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Family Fights To Have Mayes Co. Man’s Death Certificate Changed

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Curtis Prescott was found dead near the driveway of his Mayes County home from a shotgun blast to the head. Curtis Prescott was found dead near the driveway of his Mayes County home from a shotgun blast to the head.
The Medical Examiner's office ruled it a suicide. The Medical Examiner's office ruled it a suicide.
The family is so sure their loved one did not take his own life, Curtis Prescott's mother hired a private investigator. The family is so sure their loved one did not take his own life, Curtis Prescott's mother hired a private investigator.
"I have more proof it was at least unknown or an accident than they, the Medical Examiner's office, that it was suicide," said Eric Cullen. "I have more proof it was at least unknown or an accident than they, the Medical Examiner's office, that it was suicide," said Eric Cullen.
The information provided by the private eye was reviewed by the Attorney General and Medical Examiner's office last month. It was decided there was insufficient evidence to change the manner of death. The information provided by the private eye was reviewed by the Attorney General and Medical Examiner's office last month. It was decided there was insufficient evidence to change the manner of death.

By Lori Fullbright, The News On 6

MAYES COUNTY -- A family has only one wish for the holidays and it's not a typical one. They want a death certificate changed so that it no longer reads "suicide."

They're so sure their loved one did not take his own life, they've hired a private investigator.

Many parents refuse to accept a child's suicide and when the private eye started his investigation, he figured this was one of those situations. But, he says he uncovered a sloppy investigation by the Medical Examiner's office and evidence that this was not a suicide.

Curtis Prescott raised his daughter Courtney alone from the time she was five months old, when her mother left them. Courtney was nine last year when Prescott was found dead near the driveway of their Mayes County home from a shotgun blast to the head. 

The Medical Examiner's office ruled it a suicide, but the family didn't believe Prescott would do that to his little girl.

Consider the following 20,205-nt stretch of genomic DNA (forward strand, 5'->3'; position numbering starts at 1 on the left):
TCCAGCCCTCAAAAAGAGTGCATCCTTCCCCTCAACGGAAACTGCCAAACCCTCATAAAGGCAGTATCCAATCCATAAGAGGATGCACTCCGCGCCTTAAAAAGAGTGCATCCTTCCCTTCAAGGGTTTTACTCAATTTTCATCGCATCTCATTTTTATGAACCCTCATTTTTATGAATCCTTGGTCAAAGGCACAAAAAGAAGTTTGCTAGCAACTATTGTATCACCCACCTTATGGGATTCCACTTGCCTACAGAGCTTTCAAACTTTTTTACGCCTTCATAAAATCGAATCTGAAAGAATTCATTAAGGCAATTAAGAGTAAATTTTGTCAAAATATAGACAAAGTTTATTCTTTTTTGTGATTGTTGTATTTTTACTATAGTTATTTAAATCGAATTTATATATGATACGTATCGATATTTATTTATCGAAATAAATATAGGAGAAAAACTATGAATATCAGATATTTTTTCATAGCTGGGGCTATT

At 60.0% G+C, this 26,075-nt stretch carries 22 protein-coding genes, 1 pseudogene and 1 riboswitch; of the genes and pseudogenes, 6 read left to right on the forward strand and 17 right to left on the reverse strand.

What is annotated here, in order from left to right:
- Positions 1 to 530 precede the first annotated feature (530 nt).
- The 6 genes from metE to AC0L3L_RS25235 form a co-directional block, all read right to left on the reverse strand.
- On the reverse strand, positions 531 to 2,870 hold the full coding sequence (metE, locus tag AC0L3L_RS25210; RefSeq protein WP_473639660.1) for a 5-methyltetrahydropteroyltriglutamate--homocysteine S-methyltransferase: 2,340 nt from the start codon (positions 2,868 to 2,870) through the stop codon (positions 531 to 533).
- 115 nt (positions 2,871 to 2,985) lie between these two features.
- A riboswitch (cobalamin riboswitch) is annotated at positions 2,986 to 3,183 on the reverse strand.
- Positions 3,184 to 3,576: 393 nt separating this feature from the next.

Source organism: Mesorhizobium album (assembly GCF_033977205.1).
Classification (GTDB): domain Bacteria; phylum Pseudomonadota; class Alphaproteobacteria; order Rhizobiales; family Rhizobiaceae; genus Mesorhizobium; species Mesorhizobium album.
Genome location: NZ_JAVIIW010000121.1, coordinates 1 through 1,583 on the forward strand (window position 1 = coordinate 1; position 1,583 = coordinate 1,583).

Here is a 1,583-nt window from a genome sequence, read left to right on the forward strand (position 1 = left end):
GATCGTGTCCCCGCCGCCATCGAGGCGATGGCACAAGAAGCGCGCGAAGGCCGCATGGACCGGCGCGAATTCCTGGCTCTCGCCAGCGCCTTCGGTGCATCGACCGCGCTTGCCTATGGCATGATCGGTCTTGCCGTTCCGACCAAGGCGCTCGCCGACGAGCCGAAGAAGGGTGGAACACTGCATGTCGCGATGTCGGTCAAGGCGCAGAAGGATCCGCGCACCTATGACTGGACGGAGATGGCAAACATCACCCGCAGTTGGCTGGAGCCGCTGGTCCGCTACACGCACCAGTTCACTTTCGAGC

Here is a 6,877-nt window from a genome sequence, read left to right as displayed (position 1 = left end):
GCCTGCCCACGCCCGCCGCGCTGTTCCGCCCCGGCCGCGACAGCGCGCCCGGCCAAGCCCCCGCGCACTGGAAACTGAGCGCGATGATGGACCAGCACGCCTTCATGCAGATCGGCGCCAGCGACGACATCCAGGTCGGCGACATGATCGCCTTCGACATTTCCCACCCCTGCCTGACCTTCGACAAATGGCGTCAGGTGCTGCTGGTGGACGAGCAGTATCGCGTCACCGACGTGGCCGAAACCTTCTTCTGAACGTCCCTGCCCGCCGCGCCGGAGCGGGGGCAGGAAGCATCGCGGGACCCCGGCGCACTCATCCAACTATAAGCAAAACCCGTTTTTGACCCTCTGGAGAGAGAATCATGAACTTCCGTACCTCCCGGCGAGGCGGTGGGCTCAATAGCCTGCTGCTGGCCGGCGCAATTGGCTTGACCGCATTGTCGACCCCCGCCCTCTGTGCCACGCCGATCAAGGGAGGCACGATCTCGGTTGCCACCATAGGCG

"I don't believe my son would've done such a thing within a couple of hours of the time for her to get on the bus and go to school and traumatize her like that, it's not his nature," said Kathy Page, Curtis Prescott's mother.

Curtis Prescott's mother hired a private investigator, Eric Cullen.

Cullen says the Medical Examiner's office didn't do an autopsy, didn't interview family members, didn't examine the shotgun, relied heavily on comments made by a deputy that Prescott had a history of being suicidal and didn't measure Prescott's arms.

"The theory would've been the only way he could've done this with the physical evidence from the photos, the entry wound was above and behind the eye. I'm 6'1" and can do it, barely pull it. Curtis is 5'8" and known to have short arms," said Eric Cullen, private investigator.

Cullen had a gunsmith test the gun and it fired when dropped. Cullen says Prescott had been patrolling near his home, because of recent break-ins, and believes Prescott could've tripped and the gun went off and killed him.

"I have more proof it was at least unknown or an accident than they, the Medical Examiner's office, that it was suicide," said Eric Cullen.

The family admits Prescott used to be an alcoholic and had gone through depression and sought treatment, but says no records indicate he was ever suicidal and he had stopped drinking and there was no alcohol in his system that night. His mother wants the certificate changed, for her granddaughter's sake.

"I don't think she should have to grow up thinking she was not loved or wanted by either parent," said Kathy Page.

The Medical Examiner's office tells The News On 6 they're very sorry for the family's loss. The information provided by the private eye was reviewed by the Attorney General and Medical Examiner's office last month. It was decided there was insufficient evidence to change the manner of death.

A statement from the Office of the Chief Medical Examiner:

We are very sorry for this family and the loss of Curtis Prescott. Rarely is death is easy to cope with or understand. The case and information provided by Mr. Cullen were reviewed by the Attorney General's and the Medical Examiner's offices last month with the decision being there was insufficient evidence to warrant changing the manner of death. No new evidence has been provided to this office since the review in October.

Cherokee Ballard
Office of the Chief Medical Examiner

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